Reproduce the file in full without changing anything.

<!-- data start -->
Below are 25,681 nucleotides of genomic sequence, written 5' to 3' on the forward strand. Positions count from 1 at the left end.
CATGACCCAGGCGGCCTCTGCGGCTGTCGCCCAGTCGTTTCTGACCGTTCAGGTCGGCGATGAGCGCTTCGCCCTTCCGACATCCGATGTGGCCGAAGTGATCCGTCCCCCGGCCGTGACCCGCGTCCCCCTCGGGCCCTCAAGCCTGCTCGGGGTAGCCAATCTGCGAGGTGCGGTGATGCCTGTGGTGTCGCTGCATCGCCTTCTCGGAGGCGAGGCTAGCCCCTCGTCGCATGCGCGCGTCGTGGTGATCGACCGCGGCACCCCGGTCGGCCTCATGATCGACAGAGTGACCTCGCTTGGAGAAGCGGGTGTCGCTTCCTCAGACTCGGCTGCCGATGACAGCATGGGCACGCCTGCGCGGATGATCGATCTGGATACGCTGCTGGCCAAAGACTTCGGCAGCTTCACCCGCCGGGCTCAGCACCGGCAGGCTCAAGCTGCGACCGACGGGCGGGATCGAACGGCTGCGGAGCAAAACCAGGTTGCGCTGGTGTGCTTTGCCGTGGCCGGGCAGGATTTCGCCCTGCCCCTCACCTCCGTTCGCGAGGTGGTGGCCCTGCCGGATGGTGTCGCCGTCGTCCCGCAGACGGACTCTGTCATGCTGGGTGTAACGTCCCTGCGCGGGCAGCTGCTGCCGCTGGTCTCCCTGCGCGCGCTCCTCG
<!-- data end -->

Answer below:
Below are 25,681 nucleotides of genomic sequence, written 5' to 3' on the forward strand. Positions count from 1 at the left end.
CATGACCCAGGCGGCCTCTGCGGCTGTCGCCCAGTCGTTTCTGACCGTTCAGGTCGGCGATGAGCGCTTCGCCCTTCCGACATCCGATGTGGCCGAAGTGATCCGTCCCCCGGCCGTGACCCGCGTCCCCCTCGGGCCCTCAAGCCTGCTCGGGGTAGCCAATCTGCGAGGTGCGGTGATGCCTGTGGTGTCGCTGCATCGCCTTCTCGGAGGCGAGGCTAGCCCCTCGTCGCATGCGCGCGTCGTGGTGATCGACCGCGGCACCCCGGTCGGCCTCATGATCGACAGAGTGACCTCGCTTGGAGAAGCGGGTGTCGCTTCCTCAGACTCGGCTGCCGATGACAGCATGGGCACGCCTGCGCGGATGATCGATCTGGATACGCTGCTGGCCAAAGACTTCGGCAGCTTCACCCGCCGGGCTCAGCACCGGCAGGCTCAAGCTGCGACCGACGGGCGGGATCGAACGGCTGCGGAGCAAAACCAGGTTGCGCTGGTGTGCTTTGCCGTGGCCGGGCAGGATTTCGCCCTGCCCCTCACCTCCGTTCGCGAGGTGGTGGCCCTGCCGGATGGTGTCGCCGTCGTCCCGCAGACGGACTCTGTCATGCTGGGTGTAACGTCCCTGCGCGGGCAGCTGCTGCCGCTGGTCTCCCTGCGCGCGCTCCTCG